Single or taken, we all have a tendency to idolise, admire and avidly follow the ups and downs of celebrity couples’ relationships. It’s especially hard not to when relationships on-screen come to life in the form of Zac Efron and Vanessa Hudgens. Even if she did have to go her own way; if you didn’t get the pun then it’s really your loss.
Earlier this month, images of Brad Pitt and Jennifer Aniston circulated as they reunited at the SAG awards. Whilst they were relatively innocent-looking, with a hint of longingly looking at one another, people were prettyfast to jump to conclusions that this was it; they were FINALLY back together. Alas, it seems not. Despite a multitude of news stories saying they’re about to go public with their relationship with, and I quote, “no regrets” there’s no actual evidence hinting towards this happening. Considering they got divorced 15 long years ago, it’s unlikely that this love story is about to pick up where it left off but then again, only time will tell.
So, it begs the question: why are we so invested in celebrity relationships? A little digging led me to the conclusion that some of us may be in what is called a “parasocial relationship”. Essentially, it’s a “one-sided relationship, where one person extends emotional energy, interest and time, and the other party, the persona, is completely unaware of the other’s existence.” At first glance, this is actually somewhat laughable – mainly just the part about them being unaware of the other’s existence. In reality though, it does make sense and is what leads us to becoming so emotionally invested in celebrity couples; more so after they split. Luckily these kind of relationships are totally harmless. Unless you take a little too much inspiration from Joe Goldberg.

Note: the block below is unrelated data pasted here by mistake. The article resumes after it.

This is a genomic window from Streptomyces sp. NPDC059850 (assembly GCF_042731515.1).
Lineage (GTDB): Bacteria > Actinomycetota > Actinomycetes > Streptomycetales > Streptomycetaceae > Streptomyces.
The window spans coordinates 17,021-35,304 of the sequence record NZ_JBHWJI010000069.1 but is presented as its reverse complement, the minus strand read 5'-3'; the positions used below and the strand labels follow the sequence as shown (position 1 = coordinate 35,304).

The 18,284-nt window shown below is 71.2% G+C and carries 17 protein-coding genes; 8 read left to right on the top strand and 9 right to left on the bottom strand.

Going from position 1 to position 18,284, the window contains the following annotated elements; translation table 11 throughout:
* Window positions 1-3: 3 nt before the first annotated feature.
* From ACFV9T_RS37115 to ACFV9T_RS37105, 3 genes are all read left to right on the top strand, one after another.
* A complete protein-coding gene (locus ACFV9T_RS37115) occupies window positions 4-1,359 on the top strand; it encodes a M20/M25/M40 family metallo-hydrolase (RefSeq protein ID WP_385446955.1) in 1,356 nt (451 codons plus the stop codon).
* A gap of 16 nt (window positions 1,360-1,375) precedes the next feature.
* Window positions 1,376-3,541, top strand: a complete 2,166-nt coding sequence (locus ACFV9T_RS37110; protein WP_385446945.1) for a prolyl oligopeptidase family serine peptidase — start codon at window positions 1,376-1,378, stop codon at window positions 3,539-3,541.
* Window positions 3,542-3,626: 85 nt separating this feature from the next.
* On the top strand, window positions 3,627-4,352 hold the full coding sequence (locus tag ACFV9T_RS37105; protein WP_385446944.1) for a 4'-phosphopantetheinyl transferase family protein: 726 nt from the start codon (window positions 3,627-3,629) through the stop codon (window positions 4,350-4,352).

Celebrity couples can pretty easily morph into what we all believe to be #relationshipgoals. Yet, is this what leads to our own personal relationship turmoil? If Instagram has taught us anything, it’s to not believe everything you see and read online. A picture tells a thousand words; at the same time, it also tells a thousand lies. It’s human nature to compare ourselves to one another but the way we hold celebrities in such high regard compared to the rest of us bog standard human beings means that we try to emulate relationships they have in order to feel some sense of…significance? We all want what we can’t have, and a relationship with (kind of) newly single Channing Tatum is exactly that.
A life in the public eye means that we somewhat see these people (on a screen, that is) about as regularly as we see our friends. We feel like we know everything about them, thanks to various interviews and social media interaction. It’s almost impossible to not get attached to couples, and celebrities in general, when we discuss them amongst our friends like they’re just any ordinary member of the extended group. According to celebrity relationship therapist (ironic), Audrey Hope, “by the very nature of their fame, celebrities ‘belong to us.’ They are in our lives and we all feel like we truly know them, as if they were our own friends and family”. In a sense, the life of a celebrity is almost in pursuit of admiration from people whose existence is completely unbeknown to them.
So, should we really be shying away from our involvement and *small* fascination with their love lives? Not really. Why should we? No harm comes from it, and at the end of the day, it’s what celebrities crave anyway. Why else would they write longwinded Instagram captions and give exclusive interviews post-breakup? In terms of over-hyping celebrity relationships so much so that you begin to compare and contrast it to your own, celebrity or not, comparing other relationships with your own is dangerous ground to walk on. And if it’s something you find yourself doing, you need to take a step back and remind yourself that ‘insta versus reality’ is a thing for a reason.
Image credit: P. Series Stylist via Flickr